Russia leaves the world with a view of its history and its hope in Sochi Winter Olympics
Darron Cummings, Associated Press
SOCHI, Russia — With a homage to Russian classics like Rachmaninoff, Bolshoi Ballet and Dostoyevsky, Sochi’s closing ceremony ended with the hope that the world better understands — and embraces — Russia.
“It is the great moment in our history, a moment to cherish and pass on to future generations,” said Dmitry Chernyshenko, president and CEO of the Sochi 2014 Organizing Committee. “This is the new face of Russia. Our Russia.”
From individual volunteers to Russian government officials, the sentiment was expressed more than once that part of the purpose in hosting these games was the desire to show the world who they really are as a people.
“The games have turned our country, its culture and the people into something that is a lot closer and more appealing and understandable for the rest of the world,” said Russia’s Deputy Prime Minister Dmitry Kozak the day before the closing ceremony.
He said extinguishing the flame would be a sad moment for the entire country.
“But I am sure that all of us will preserve the memory of it in our hearts; the friendly faces, the warm Sochi sun and the glare of the Olympic gold have broken the ice of skepticism towards the new Russia. The games have turned our country, its culture and the people into something that is a lot closer and more appealing and understandable for the rest of the world.”
That was certainly the sentiment expressed throughout the games from the exuberant volunteers to the officials who continually tried to avoid discussing issues from human rights to stray dogs. They sang the praises of the athletes, and for Russia —a country that doesn’t embrace sports fandom the way Americans do — they had plenty of reasons to celebrate.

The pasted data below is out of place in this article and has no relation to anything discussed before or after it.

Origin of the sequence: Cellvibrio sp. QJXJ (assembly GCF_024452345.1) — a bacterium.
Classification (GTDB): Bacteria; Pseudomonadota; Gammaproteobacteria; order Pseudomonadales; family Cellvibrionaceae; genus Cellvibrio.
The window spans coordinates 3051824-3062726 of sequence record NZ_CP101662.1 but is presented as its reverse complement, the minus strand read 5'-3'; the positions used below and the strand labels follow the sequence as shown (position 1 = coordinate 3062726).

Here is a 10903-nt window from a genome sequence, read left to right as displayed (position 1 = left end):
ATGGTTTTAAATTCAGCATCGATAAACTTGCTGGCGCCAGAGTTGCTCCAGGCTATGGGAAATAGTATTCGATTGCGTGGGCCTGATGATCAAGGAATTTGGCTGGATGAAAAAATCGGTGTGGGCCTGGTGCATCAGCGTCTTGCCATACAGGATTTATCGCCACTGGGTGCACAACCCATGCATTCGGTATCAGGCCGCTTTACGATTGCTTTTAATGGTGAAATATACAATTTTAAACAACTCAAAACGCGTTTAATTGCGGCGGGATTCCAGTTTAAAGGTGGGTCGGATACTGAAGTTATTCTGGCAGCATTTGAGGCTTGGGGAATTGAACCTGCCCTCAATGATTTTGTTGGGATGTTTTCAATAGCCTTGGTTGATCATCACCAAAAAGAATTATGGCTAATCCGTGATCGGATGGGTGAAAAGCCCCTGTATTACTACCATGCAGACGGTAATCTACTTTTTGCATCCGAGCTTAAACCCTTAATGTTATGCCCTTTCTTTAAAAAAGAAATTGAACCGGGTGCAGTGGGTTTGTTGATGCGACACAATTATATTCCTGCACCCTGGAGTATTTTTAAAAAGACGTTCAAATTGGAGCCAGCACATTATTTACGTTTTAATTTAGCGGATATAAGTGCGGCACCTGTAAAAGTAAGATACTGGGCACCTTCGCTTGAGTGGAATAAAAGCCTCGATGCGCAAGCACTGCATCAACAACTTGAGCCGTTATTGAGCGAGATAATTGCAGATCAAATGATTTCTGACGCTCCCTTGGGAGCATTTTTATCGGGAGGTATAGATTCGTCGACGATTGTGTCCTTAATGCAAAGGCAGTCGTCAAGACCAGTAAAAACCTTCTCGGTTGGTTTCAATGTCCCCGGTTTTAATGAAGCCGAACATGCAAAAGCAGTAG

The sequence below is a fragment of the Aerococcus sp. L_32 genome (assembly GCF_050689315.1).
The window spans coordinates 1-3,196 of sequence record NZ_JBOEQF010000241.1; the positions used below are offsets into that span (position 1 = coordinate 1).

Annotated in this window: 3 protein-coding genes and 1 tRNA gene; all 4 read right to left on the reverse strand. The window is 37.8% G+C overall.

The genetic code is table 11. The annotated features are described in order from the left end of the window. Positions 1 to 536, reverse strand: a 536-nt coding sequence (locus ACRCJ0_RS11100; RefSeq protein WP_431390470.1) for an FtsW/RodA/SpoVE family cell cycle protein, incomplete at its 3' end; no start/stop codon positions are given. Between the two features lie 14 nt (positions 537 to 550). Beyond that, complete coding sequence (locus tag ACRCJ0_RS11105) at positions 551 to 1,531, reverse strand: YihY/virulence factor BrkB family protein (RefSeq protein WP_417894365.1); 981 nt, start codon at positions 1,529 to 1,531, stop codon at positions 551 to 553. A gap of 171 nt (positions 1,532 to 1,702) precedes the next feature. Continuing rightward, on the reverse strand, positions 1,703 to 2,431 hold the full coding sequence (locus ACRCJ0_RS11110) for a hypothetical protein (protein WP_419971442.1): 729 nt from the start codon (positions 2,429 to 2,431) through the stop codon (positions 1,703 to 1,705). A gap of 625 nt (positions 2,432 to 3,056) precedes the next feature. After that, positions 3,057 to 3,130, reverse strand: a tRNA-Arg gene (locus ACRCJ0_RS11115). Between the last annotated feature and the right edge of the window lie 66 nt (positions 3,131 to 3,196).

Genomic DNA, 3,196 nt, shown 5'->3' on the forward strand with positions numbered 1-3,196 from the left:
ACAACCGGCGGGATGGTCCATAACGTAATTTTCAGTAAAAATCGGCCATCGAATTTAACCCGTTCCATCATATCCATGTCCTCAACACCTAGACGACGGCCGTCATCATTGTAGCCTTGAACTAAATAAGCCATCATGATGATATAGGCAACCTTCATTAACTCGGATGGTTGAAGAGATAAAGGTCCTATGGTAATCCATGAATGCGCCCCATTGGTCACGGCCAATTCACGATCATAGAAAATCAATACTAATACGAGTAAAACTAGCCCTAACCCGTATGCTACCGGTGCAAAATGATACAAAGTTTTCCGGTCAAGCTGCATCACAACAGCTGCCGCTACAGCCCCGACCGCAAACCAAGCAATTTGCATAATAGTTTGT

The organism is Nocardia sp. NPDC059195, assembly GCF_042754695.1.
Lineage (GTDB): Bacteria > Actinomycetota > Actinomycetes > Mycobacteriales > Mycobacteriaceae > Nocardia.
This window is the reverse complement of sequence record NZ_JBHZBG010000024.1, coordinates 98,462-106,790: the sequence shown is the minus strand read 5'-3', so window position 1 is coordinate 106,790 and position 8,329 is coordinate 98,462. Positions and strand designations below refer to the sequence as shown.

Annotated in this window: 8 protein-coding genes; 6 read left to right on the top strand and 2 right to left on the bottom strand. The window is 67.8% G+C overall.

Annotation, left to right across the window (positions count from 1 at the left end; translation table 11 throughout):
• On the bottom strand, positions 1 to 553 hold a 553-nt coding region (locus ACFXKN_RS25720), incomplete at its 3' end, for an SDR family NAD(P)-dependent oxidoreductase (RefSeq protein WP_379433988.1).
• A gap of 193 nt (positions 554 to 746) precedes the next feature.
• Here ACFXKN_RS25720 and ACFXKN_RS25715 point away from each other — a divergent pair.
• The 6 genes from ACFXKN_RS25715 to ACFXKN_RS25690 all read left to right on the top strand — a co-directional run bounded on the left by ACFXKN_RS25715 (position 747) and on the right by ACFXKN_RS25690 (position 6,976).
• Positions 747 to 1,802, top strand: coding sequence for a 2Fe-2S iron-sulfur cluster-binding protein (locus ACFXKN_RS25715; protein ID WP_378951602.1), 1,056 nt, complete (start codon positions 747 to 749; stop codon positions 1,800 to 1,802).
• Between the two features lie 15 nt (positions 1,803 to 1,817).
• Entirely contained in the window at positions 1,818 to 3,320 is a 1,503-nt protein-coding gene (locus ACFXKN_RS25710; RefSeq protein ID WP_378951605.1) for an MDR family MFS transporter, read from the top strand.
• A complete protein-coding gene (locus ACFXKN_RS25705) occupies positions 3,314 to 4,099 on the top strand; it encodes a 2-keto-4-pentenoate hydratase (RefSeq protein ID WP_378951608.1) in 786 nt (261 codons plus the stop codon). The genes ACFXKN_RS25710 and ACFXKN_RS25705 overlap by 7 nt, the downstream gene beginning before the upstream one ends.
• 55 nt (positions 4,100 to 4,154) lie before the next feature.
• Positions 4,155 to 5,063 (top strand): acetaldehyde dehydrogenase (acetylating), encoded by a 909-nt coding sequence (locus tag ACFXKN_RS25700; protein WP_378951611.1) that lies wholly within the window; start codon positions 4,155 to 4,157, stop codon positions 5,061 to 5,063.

On the final day of the games, the host country swept the men’s 50 kilometer cross-country race and won gold in four-man bobsled. It won the most medals (33) and the most golds (13). The U.S. finished second with 28 overall medals, but was fourth in gold medals with just nine.
Still, anyone in any official capacity did nothing but offer praise to both the host city and the participants of the games.
“You volunteers, with your warm smiles, made the sun shine for us every day,” said IOC President Thomas Bach. “Your wonderful engagement will create the legacy of a strong civil society in Russia. Through you everybody with an open mind could see the face of the new Russia — efficient and friendly, patriotic and open to the world.”
The games were meant to change hearts and minds about who Russians are, and to some degree that occurred. But there was a distinct lack of international representation among fans, with many athletes saying their families either couldn’t afford to make the trip or were afraid of threats from terrorists.
As it turned out, security was inconspicuous but effective. Transportation, by all accounts, went smoothly with no major problems reported.
The games started under a cloud of ridicule when journalists arrived to find some accommodations either lacking or still under construction. Organizers said those reports were exaggerated, and eventually the problems were either remedied or accepted and the conversation shifted to the competition.
Throughout the games there were issues of how protesters were dealt with — some denouncing environmental disregard in building the infrastructure for the Olympic venues, while others protested Russia’s new anti-gay propaganda law and lack of human rights for the gay, lesbian, bisexual and transgender community.
But maybe most problematic for Russian and Olympic officials was the furor over Sochi’s stray dogs. At first there was concern because the dogs wandered freely, sometimes even in and out of buildings. But that quickly shifted to concern for the welfare of the animals as there were reports that dogs were being rounded up and euthanized.
Two snowboarders and at least two U.S. hockey players ended up adopting stray dogs, some of whom were struggling with disease. The issue became a sore point with officials, and when one reporter tried to ask a lighthearted question about the number of Russian dogs being taken by athletes to Utah, Patrick Sandusky, chief communications officer for the USOC, was visibly irritated.